onlinesimI GET PISSED OFF, I QUIT. I see the Spanish coast far away, but not far enough. I am almost becalmed, sailing at 4 knots, I tacked so as not to lose the wind altogether. I have not been far enough from the ground, the wind is erratic, threatening to die completely. The n/w flow dropped earlier and the windless cone is larger than expected. I know that all the partisans in the west still have wind and are passing me gaining miles upon miles. The recurring thought is that I have already thrown away a Minitransat after 350 miles from departure. It’s tough this Mini, there’s nothing to do; 4200 miles played for a missed pass. I would smash everything, get pissed off, quit; I don’t believe it. After all the effort, here you are. I think of everyone who helped me. I feel like crying when I think of them. I think about the road I took to get here, about those who have been close to me. For them I did not leave because, I admit, the thought of going home crossed my mind.

THE ERROR. Despite the difficult exit from the Bay of Biscay, with a cool mind and looking back over the race I think I had a good first phase. The leading group runs westward very fast. The French apply their rule precisely: “when in doubt go west.” Then there are the pursuers who accept this decision by playing tactics. I’m not in and I make my own track. The strategic mistake was not closing westward once the gain was cashed in. The front then seems to be definitely slowing down, those who are more to w cash in their investment with interest. I tried, he didn’t pay but the sanction of Chief Finisterre is too harsh.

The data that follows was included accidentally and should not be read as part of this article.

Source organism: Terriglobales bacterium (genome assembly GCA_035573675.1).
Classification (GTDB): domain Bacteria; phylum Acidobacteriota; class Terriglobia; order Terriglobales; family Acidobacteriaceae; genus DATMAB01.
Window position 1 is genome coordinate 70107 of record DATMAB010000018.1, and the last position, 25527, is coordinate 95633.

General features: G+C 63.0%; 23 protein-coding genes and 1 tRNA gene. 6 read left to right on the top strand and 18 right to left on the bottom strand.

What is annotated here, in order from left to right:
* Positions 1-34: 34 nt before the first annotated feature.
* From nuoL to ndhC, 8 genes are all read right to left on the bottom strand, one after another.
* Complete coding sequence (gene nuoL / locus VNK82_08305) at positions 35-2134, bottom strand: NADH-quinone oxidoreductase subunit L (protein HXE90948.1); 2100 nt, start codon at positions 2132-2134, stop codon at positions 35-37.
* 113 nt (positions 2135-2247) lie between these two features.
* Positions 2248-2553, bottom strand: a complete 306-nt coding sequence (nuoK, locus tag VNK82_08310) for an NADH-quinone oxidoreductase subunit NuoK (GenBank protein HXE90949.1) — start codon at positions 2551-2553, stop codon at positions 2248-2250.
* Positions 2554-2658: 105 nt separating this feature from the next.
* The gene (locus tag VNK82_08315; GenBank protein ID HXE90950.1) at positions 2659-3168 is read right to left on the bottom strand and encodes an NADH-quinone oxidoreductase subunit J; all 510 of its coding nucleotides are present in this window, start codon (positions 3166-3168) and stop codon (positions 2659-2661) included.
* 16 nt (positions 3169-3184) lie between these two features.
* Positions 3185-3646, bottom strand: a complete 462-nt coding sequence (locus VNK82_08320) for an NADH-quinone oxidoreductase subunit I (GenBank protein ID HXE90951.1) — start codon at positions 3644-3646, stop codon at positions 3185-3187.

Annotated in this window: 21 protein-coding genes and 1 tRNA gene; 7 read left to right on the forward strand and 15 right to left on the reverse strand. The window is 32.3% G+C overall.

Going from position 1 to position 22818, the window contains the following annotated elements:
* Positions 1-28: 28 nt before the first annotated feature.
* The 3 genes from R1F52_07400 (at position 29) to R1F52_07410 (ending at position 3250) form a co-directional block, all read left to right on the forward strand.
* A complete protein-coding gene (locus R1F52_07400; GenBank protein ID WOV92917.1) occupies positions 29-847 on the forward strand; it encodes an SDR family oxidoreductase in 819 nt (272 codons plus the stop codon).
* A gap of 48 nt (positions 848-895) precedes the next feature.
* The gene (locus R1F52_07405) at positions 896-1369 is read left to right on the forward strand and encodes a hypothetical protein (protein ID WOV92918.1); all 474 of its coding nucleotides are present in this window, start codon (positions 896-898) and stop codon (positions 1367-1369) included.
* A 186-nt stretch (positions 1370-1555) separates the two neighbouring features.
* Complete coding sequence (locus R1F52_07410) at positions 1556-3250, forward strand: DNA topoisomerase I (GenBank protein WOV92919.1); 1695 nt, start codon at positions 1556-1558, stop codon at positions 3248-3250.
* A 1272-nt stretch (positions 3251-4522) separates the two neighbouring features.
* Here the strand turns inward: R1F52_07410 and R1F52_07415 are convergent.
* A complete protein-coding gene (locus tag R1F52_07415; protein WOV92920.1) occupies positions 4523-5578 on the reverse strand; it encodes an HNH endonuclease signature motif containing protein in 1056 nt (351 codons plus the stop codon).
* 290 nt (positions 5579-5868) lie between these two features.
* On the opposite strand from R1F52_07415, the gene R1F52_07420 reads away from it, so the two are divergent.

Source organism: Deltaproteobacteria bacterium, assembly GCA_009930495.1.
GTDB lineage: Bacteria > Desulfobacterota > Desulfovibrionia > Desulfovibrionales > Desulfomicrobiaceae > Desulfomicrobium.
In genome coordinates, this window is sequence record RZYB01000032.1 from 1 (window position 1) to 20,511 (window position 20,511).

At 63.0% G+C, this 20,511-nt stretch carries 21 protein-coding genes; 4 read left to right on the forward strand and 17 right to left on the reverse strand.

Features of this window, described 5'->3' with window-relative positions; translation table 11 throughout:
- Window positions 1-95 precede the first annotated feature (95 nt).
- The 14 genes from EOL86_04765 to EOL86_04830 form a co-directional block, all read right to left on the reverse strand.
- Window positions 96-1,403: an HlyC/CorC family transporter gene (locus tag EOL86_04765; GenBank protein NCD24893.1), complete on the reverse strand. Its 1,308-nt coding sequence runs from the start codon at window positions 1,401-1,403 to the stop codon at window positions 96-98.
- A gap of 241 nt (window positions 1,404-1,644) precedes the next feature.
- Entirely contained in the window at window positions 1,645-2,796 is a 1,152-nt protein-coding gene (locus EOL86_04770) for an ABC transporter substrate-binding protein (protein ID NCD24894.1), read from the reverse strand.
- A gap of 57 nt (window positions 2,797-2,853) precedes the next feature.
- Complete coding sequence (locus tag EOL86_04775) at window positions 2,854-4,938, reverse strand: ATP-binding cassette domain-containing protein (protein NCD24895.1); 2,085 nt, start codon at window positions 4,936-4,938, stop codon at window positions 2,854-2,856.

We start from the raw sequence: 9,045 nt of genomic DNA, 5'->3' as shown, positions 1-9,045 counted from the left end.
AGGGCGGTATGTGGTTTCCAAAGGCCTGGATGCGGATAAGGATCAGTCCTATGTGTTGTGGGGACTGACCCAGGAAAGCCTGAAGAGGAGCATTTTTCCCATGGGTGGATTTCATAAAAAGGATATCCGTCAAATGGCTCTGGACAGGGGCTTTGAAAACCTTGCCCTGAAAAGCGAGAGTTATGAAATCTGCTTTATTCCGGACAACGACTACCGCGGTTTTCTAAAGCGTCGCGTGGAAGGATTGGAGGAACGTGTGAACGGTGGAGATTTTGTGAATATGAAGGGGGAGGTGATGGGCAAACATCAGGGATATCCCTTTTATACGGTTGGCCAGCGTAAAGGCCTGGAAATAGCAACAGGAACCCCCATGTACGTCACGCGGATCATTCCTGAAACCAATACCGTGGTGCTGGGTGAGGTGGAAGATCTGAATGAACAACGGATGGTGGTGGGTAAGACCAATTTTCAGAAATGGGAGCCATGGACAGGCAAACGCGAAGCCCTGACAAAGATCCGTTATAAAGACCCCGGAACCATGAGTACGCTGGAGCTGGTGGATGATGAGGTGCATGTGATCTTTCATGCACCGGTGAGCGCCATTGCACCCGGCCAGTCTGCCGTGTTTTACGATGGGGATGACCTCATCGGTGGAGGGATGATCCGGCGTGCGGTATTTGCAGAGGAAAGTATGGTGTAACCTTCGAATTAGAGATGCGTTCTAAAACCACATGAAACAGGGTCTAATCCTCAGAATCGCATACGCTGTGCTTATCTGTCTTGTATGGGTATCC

THE HEAD IS GOING AWAY…With broken morale and an unbridled desire to catch up, it’s easy to go off the rails, and in fact I’m asking maybe a little too much of my boat. I am aiming for the Portuguese coast to reach the area with more wind; the wind keeps picking up, better to make an offshore tack, I think, while already preparing the gybe. All good. After ten minutes I realize that I am pulling the boat a little too much, I need to change sail set up. I break a rudder coupling rod and lose the screws overboard. This is where the quagmire of repairs, of overstuffing, begins. I end up with the mast in the water and without the rudders to right the boat. I lower the spi, make a makeshift repair, and set off again under white sails. I am in shock, looking incredulously at the tree that has withstood this treatment. A day goes by before we can re-enter the regatta after laminating the tiller coupling. I still got delayed and it is a matter at this point of arriving in Lanzarote with the boat in place to participate in the second leg. I replaced the lost screws with ones but of smaller diameter that I disassembled from the deck equipment.

THE HARDEST REGATTA OF MY LIFE. When I see the island I breathe a sigh of relief, I keep well away from the coast with the problem with the rudders I don’t want to risk. I share the finish line with a ferry that is entering port; I wait for the ship to pass and cut the toughest finish line of my ocean sailing career with a liberating shout. We are less than twenty days away from the start of the second leg. I’m sure I can have a good race, we’re not even 1/3 of the way through the Mini and it’s all left to play for. Cheer for this Italian boat!”

Alberto Bona